On the Hemingway bent: while I’d very much like to see more women working in high-profile positions in comics (and other places, like, say, the White House, the Senate and the Supreme Court) I don’t think that you have to be a woman to write women well. You need to be a good writer. You need to not use the women in your stories as props or devices, arm candy, things to protect or avenge, or bait. Â
With regard to Margaret Sargent, I don’t require that all women be portrayed in flattering lights — in fact, I hate pedestals and I would argue that they do as much damage as railroad tracks and rope — but I do require that some effort be made to give our female characters hearts, minds and motivations of their own. And it would be nice if they were the protagonists in their own books. I don’t think that’s too much to ask of a pool of incredibly talented people, you know? Â
As far as Kara and I go, she’s a bit tricky for me to write, not because of her gender or mine, but because she’s more reserved than I am as a human being. My first instincts are not hers, and if I’m not careful I run the risk of confusing “reserved” with “passive.” She’s not passive. She’s cool, rational, cautious without being timid. As much as I think every adolescent is a boiling cauldron of dueling vulnerabilities and passions — and Kara’s no exception — the rough start that she’s gotten in life and the mantle or responsibility that she shoulders have left her more guarded, more contained than most. She’s a natural leader. I’m more of a natural pain in the butt, I suspect. Â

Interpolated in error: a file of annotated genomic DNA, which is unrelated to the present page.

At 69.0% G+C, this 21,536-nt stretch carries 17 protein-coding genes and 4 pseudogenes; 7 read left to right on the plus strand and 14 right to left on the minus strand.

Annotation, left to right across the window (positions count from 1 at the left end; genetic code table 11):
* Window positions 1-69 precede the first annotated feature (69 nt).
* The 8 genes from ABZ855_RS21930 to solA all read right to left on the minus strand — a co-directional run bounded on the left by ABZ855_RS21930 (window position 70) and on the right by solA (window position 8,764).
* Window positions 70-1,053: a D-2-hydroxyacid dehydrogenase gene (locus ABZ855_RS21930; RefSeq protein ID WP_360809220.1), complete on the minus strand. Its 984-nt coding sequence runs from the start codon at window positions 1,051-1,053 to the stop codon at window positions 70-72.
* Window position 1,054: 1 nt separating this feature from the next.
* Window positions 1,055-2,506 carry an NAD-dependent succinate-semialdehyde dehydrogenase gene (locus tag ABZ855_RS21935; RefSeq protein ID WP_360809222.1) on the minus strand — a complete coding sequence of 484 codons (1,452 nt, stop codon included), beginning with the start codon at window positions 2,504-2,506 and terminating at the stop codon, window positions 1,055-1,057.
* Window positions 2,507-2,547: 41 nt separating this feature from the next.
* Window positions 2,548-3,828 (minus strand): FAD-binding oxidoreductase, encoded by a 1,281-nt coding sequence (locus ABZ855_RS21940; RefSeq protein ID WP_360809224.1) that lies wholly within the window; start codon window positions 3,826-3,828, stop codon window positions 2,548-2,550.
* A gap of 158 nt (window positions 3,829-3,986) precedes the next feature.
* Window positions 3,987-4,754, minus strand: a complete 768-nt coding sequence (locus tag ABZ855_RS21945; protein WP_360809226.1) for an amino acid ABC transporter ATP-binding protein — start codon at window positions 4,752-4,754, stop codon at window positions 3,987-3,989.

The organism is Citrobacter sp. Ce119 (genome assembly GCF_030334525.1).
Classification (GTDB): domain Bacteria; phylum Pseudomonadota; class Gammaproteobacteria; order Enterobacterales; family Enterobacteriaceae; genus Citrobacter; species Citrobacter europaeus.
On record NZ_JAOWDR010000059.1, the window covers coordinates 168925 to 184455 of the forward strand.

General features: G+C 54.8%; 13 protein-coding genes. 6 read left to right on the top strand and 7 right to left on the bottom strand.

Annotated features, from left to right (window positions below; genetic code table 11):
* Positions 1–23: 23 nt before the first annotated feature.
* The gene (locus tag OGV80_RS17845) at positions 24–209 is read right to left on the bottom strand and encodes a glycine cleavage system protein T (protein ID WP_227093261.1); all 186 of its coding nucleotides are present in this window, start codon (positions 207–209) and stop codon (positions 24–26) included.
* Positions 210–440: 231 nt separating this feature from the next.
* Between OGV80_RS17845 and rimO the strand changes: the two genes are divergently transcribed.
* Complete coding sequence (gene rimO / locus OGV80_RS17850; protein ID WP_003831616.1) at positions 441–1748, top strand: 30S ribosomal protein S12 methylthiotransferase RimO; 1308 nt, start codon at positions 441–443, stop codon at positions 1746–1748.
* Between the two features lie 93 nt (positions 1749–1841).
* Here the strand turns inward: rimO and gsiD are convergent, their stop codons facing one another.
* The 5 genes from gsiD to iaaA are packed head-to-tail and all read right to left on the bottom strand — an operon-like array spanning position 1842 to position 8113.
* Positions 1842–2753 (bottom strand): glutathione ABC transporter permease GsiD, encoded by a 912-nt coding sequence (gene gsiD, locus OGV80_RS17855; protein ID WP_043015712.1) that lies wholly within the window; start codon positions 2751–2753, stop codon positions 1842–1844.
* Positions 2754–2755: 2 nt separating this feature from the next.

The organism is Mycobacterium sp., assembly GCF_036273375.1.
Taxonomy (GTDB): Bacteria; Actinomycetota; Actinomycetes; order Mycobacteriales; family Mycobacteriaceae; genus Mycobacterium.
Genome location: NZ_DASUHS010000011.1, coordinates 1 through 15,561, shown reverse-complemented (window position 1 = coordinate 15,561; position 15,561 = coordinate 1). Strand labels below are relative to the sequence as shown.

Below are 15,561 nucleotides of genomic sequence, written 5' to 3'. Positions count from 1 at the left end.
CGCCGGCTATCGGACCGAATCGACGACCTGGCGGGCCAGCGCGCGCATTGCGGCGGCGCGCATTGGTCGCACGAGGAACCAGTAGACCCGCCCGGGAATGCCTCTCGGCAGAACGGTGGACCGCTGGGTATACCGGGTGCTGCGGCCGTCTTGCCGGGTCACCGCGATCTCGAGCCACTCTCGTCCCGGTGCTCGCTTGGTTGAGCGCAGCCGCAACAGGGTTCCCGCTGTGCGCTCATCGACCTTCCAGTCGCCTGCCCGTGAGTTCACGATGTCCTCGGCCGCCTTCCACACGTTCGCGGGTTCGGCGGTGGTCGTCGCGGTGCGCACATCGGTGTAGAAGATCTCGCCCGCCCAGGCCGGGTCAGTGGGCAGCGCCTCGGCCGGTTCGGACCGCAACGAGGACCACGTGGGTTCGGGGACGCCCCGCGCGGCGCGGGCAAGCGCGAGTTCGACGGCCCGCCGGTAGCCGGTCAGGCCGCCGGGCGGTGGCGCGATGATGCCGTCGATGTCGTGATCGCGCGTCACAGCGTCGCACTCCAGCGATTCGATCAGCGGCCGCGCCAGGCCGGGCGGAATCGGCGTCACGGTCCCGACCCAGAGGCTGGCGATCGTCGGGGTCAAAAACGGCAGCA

Of course, anyone who’s had physical science 101 knows what happens when you put a cap on a boiling cauldron.
Marvel really doesn’t have an equivalent character to Kara, nor do they have a solo female series with a 60-odd year history behind her the way Supergirl does. How is it moving from Marvel to writing DC’s “Supergirl?”
You know, I don’t want to get into any kind of DC versus Marvel thing. Â I’ve worked at both companies; I’ve been treated with respect and dignity by both.
DC and Marvel have both been guilty of misusing their female characters in the past, and both are making concerted efforts correct that in the present. There’s also, I think, been more thought given to potential female readership in recent history (particularly in light of the manga boom of a couple of years ago — one that proved women and girls would not only buy and read comics, but they’d spend $8-$10 a pop), which, beyond being progressive, makes good business sense. We keep cannibalizing that same core 30-some year old white male Wednesday comic buyer and we’re eventually going to fold. Â